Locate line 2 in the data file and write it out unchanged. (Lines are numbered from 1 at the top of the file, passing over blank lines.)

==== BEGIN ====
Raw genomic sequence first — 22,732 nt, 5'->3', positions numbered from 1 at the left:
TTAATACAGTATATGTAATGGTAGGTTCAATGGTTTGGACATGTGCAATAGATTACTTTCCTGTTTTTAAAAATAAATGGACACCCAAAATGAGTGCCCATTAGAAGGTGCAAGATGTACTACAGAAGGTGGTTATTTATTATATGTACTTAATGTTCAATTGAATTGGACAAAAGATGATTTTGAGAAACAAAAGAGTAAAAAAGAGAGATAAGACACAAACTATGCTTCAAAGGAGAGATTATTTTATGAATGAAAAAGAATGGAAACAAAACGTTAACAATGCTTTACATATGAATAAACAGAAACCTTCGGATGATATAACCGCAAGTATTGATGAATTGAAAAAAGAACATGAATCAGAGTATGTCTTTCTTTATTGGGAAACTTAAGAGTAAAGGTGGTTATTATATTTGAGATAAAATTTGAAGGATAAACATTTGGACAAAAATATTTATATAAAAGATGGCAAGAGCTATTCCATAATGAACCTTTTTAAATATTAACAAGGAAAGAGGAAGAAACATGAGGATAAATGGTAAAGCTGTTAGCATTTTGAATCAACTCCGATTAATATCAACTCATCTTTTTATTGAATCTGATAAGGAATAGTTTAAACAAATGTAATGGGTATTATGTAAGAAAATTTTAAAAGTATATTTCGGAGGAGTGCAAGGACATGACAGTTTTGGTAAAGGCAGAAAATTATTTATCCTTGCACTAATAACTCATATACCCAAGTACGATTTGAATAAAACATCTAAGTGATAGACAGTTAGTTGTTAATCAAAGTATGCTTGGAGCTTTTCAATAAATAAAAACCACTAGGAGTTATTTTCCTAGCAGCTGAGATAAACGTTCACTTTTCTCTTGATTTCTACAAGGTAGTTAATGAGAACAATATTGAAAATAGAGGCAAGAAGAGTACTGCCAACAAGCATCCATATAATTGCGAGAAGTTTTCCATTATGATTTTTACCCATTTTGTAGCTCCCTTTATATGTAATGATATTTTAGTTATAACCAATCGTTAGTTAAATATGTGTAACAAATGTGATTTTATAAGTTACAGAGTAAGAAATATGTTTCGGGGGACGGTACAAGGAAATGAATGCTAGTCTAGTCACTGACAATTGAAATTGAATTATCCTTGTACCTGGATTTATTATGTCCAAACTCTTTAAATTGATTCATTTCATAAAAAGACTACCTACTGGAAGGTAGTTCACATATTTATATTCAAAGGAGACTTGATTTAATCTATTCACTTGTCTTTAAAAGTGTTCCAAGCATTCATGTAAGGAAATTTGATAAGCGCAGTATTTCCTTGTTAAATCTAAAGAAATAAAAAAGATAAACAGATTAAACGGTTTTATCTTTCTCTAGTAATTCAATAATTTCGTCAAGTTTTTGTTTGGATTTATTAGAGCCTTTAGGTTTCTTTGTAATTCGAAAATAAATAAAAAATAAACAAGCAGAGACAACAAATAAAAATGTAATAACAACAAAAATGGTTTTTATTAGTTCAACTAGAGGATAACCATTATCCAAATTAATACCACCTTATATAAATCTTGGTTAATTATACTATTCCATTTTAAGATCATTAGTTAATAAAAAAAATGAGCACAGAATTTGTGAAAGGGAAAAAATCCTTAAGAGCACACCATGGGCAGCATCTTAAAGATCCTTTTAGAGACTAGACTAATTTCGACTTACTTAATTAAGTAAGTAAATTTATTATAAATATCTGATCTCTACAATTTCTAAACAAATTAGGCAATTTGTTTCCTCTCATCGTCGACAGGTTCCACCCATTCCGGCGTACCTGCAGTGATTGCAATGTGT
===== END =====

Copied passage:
TTAATACAGTATATGTAATGGTAGGTTCAATGGTTTGGACATGTGCAATAGATTACTTTCCTGTTTTTAAAAATAAATGGACACCCAAAATGAGTGCCCATTAGAAGGTGCAAGATGTACTACAGAAGGTGGTTATTTATTATATGTACTTAATGTTCAATTGAATTGGACAAAAGATGATTTTGAGAAACAAAAGAGTAAAAAAGAGAGATAAGACACAAACTATGCTTCAAAGGAGAGATTATTTTATGAATGAAAAAGAATGGAAACAAAACGTTAACAATGCTTTACATATGAATAAACAGAAACCTTCGGATGATATAACCGCAAGTATTGATGAATTGAAAAAAGAACATGAATCAGAGTATGTCTTTCTTTATTGGGAAACTTAAGAGTAAAGGTGGTTATTATATTTGAGATAAAATTTGAAGGATAAACATTTGGACAAAAATATTTATATAAAAGATGGCAAGAGCTATTCCATAATGAACCTTTTTAAATATTAACAAGGAAAGAGGAAGAAACATGAGGATAAATGGTAAAGCTGTTAGCATTTTGAATCAACTCCGATTAATATCAACTCATCTTTTTATTGAATCTGATAAGGAATAGTTTAAACAAATGTAATGGGTATTATGTAAGAAAATTTTAAAAGTATATTTCGGAGGAGTGCAAGGACATGACAGTTTTGGTAAAGGCAGAAAATTATTTATCCTTGCACTAATAACTCATATACCCAAGTACGATTTGAATAAAACATCTAAGTGATAGACAGTTAGTTGTTAATCAAAGTATGCTTGGAGCTTTTCAATAAATAAAAACCACTAGGAGTTATTTTCCTAGCAGCTGAGATAAACGTTCACTTTTCTCTTGATTTCTACAAGGTAGTTAATGAGAACAATATTGAAAATAGAGGCAAGAAGAGTACTGCCAACAAGCATCCATATAATTGCGAGAAGTTTTCCATTATGATTTTTACCCATTTTGTAGCTCCCTTTATATGTAATGATATTTTAGTTATAACCAATCGTTAGTTAAATATGTGTAACAAATGTGATTTTATAAGTTACAGAGTAAGAAATATGTTTCGGGGGACGGTACAAGGAAATGAATGCTAGTCTAGTCACTGACAATTGAAATTGAATTATCCTTGTACCTGGATTTATTATGTCCAAACTCTTTAAATTGATTCATTTCATAAAAAGACTACCTACTGGAAGGTAGTTCACATATTTATATTCAAAGGAGACTTGATTTAATCTATTCACTTGTCTTTAAAAGTGTTCCAAGCATTCATGTAAGGAAATTTGATAAGCGCAGTATTTCCTTGTTAAATCTAAAGAAATAAAAAAGATAAACAGATTAAACGGTTTTATCTTTCTCTAGTAATTCAATAATTTCGTCAAGTTTTTGTTTGGATTTATTAGAGCCTTTAGGTTTCTTTGTAATTCGAAAATAAATAAAAAATAAACAAGCAGAGACAACAAATAAAAATGTAATAACAACAAAAATGGTTTTTATTAGTTCAACTAGAGGATAACCATTATCCAAATTAATACCACCTTATATAAATCTTGGTTAATTATACTATTCCATTTTAAGATCATTAGTTAATAAAAAAAATGAGCACAGAATTTGTGAAAGGGAAAAAATCCTTAAGAGCACACCATGGGCAGCATCTTAAAGATCCTTTTAGAGACTAGACTAATTTCGACTTACTTAATTAAGTAAGTAAATTTATTATAAATATCTGATCTCTACAATTTCTAAACAAATTAGGCAATTTGTTTCCTCTCATCGTCGACAGGTTCCACCCATTCCGGCGTACCTGCAGTGATTGCAATGTGT